Review of Epson LabelWorks LW-400 Label Printer

I’ve never reviewed a label maker before. I honestly never thought I’d need one. I never wanted one. I’ve since changed my mind on all of that, I’ve got a label maker now, a nice one actually and that’s what I’ve got for you right now. Today for review I’ve got the Epson LabelWorks LW-400 Label Printer that will change the way you look and think of label makers, I know it did for me. The LabelWorks LW-400 is marvel truly, it comes complete with many fonts and styles built right in, but that’s not all. The LW-400 has a very large set of graphics built in as well that can be used for borders or identification or whatever your mind can think up. With the LW-400 you’re not limited to just plain labels either, you can purchase many different types, patterns and even colors of labels and you can even do iron-ons with it.

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The LabelWorks LW-400 comes in a stylish looking box with pictures and info on it.

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Epson was kind enough to send me over three more cartridges to go with the LW-400 for this review. They sent me metallic, blue plaid and a blue colored iron on cartridge. You’ll see more of these later in the review, I’ve tried them all out.


The LW-400 comes packaged well, a box inside of a box really.


Once you unpack everything you’ll find the LW-400 itself, a cartridge of white labels and plenty of documentation including a very handy sheet that shows all of the graphics.

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Here’s what the actual cartridges look like:

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Here’s the LW-400 itself, it’s rather large with a full keypad and an LCD display that includes a backlight.


The LCD display is where you’ll create your labels. Around the display and indicators for things like font size, styles and other information. The display will have a marker on it next to the appropriate symbol.


Below the display, and above the keyboard you’ll see the basic control panel with a directional pad and buttons for fonts, styles, borders, settings and more.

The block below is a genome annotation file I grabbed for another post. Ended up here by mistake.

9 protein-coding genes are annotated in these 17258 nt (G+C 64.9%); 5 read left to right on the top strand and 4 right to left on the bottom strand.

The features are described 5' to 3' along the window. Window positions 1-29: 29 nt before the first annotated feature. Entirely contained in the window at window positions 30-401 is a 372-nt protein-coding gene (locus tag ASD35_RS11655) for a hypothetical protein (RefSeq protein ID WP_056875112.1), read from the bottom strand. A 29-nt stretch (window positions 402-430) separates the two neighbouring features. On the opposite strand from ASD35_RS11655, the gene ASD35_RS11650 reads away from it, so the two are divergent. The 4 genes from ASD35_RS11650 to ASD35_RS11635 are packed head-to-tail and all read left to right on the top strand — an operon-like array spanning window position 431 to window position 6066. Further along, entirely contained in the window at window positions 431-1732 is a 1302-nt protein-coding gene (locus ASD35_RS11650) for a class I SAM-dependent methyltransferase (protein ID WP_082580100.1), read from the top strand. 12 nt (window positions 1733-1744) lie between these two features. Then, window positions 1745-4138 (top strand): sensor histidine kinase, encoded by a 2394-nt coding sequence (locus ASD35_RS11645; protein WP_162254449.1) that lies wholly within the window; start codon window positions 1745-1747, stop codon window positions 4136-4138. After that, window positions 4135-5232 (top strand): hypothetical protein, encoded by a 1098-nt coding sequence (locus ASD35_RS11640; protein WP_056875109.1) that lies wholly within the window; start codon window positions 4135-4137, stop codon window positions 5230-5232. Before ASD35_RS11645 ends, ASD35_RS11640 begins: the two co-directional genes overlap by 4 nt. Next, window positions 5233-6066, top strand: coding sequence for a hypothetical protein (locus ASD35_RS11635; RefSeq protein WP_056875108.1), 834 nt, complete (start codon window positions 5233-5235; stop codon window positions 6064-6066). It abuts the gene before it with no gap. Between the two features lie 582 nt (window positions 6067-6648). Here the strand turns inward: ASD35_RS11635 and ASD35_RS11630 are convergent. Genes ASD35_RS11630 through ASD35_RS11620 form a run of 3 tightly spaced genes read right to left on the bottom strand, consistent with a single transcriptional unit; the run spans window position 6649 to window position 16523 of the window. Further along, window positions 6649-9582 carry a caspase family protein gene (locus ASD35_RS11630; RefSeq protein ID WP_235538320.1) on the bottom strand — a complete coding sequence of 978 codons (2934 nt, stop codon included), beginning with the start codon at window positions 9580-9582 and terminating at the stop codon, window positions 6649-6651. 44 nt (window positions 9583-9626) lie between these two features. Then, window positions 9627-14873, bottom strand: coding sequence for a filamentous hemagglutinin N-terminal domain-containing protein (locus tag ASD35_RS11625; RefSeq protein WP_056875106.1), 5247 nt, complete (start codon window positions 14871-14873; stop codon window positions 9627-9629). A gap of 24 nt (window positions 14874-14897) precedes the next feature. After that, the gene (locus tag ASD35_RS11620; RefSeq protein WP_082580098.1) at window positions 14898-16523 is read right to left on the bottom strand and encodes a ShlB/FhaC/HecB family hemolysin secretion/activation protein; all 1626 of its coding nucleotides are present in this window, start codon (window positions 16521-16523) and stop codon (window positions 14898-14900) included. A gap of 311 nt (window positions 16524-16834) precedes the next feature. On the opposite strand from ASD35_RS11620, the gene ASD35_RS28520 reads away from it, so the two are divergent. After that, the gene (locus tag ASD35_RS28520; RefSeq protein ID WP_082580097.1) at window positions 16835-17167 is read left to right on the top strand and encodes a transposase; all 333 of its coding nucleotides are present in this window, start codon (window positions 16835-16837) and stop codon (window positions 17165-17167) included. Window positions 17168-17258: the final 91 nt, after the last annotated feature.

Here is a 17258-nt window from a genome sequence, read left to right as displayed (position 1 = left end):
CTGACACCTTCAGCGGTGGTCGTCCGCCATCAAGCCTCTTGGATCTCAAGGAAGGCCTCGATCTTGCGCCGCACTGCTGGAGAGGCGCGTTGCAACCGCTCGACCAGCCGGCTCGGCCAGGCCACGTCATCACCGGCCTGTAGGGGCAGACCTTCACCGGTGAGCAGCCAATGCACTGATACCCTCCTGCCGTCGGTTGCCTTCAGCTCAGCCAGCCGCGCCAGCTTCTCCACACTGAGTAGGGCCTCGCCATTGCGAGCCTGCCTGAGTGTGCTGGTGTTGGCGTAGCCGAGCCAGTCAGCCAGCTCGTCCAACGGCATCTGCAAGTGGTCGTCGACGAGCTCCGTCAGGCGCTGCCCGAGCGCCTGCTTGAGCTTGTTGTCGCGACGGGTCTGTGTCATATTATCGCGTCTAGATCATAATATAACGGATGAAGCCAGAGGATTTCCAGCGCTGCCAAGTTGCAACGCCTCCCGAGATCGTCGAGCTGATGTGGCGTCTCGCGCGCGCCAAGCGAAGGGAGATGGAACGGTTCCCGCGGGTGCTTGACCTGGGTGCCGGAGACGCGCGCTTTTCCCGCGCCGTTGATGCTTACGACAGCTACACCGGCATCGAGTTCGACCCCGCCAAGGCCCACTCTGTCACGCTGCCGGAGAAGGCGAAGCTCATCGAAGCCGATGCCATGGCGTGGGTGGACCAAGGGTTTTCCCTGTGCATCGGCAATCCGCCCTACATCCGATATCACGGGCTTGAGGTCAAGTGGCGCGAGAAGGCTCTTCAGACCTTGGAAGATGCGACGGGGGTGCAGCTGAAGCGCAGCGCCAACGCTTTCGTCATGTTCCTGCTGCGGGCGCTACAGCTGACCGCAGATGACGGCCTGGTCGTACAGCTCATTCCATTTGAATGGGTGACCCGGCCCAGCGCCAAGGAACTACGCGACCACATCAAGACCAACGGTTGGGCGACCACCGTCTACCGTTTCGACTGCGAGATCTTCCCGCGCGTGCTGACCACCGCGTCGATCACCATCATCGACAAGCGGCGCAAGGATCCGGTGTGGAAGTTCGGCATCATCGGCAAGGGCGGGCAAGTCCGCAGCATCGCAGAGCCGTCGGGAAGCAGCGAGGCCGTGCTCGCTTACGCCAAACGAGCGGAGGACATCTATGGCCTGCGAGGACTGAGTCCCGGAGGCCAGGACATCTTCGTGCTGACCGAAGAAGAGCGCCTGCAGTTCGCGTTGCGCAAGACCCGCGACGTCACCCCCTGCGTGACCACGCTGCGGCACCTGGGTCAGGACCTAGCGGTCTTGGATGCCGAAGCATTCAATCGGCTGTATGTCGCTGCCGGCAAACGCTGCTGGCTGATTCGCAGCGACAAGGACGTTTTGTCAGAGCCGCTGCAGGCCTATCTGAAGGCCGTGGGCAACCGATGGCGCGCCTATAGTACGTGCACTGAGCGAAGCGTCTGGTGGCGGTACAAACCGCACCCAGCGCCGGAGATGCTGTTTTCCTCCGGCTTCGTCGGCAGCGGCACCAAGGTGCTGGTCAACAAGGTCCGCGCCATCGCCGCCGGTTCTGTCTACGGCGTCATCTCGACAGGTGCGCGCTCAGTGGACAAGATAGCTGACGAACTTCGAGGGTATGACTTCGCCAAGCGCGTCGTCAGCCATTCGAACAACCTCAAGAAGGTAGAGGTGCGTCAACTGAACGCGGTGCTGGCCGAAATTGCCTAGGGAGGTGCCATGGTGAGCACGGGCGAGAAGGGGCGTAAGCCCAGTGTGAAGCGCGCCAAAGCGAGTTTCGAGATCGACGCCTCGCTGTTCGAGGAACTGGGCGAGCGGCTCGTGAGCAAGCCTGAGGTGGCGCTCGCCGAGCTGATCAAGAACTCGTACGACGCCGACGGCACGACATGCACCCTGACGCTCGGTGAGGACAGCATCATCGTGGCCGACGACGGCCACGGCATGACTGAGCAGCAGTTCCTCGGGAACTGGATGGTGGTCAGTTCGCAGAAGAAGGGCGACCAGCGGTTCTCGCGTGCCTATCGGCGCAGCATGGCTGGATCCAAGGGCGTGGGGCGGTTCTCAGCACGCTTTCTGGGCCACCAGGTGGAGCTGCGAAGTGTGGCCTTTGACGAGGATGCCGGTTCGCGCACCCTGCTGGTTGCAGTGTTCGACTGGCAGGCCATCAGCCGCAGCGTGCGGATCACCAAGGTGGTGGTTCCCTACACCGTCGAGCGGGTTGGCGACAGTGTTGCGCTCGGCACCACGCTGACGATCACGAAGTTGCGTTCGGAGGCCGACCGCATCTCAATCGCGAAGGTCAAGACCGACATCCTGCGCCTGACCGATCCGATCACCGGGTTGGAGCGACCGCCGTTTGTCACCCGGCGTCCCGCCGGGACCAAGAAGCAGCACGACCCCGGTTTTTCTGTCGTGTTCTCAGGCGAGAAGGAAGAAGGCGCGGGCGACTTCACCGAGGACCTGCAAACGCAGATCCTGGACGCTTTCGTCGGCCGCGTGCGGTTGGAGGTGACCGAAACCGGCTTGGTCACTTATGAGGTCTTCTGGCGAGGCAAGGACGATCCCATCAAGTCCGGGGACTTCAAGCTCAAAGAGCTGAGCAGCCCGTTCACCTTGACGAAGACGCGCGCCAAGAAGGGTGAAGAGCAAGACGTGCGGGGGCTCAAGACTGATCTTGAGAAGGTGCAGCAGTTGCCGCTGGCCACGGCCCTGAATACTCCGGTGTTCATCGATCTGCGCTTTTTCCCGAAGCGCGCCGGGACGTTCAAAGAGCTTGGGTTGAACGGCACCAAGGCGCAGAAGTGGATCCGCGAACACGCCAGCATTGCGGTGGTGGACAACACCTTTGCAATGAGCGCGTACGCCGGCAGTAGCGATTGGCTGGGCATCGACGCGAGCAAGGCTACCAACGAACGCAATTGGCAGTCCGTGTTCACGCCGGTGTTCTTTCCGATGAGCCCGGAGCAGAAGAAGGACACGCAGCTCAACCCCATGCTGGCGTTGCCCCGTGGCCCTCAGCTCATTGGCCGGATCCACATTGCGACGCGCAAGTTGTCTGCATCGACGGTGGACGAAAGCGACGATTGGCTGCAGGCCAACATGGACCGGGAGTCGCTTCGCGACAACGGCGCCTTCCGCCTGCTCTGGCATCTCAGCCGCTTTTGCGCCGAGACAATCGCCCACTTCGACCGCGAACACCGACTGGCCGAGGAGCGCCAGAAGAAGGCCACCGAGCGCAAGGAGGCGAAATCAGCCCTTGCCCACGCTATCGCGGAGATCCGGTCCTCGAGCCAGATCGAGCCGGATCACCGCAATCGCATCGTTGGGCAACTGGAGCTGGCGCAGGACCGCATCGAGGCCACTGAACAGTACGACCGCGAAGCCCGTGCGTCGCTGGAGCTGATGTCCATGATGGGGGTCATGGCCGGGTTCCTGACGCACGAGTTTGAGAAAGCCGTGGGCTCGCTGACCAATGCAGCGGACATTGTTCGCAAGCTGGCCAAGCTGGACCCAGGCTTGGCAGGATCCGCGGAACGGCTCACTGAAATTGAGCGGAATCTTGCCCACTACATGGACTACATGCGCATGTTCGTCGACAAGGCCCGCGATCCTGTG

The keyboard is a QWERTY style to make like a bit easier or more familiar for everyone. There’s a even a full number line for you. On the bottom is a space bar with shift keys too allowing you to access the special characters and capitalization.


On the bottom of the LW-400 is a port for an external adapter, it uses batteries normally but you can buy an adapter if you want.


On the right side is a very large green button with a picture of scissors on it, this is for cutting the label once it’s complete.


On the top of the label maker is a slot where the labels come out. Next to is what looks like a button with an arrow on it, this is used to remove the back cover.


When you remove the back cover you’ll have access to the battery and label cartridge compartments.




When you put the back cover on there’s a nice little window so you can visually see how much you have left in the roll or cartridge. On the back is a also sort of a cheat sheet for you with quick tips or reminders.



When you put the labels in there should be a small bit sticking out ready to go.


The LCD display shows not that much really, but it’s enough to get the job done.

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Here’s some example of the graphics and frames. There’s plenty of them and they’re all categorized by things like Food, Sports, Household or Office and plenty more. There are actually 23 categories including things like Punctuation, Measurements and Abbreviations.

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Here’s the settings for making a label you could use, these are just the basics though.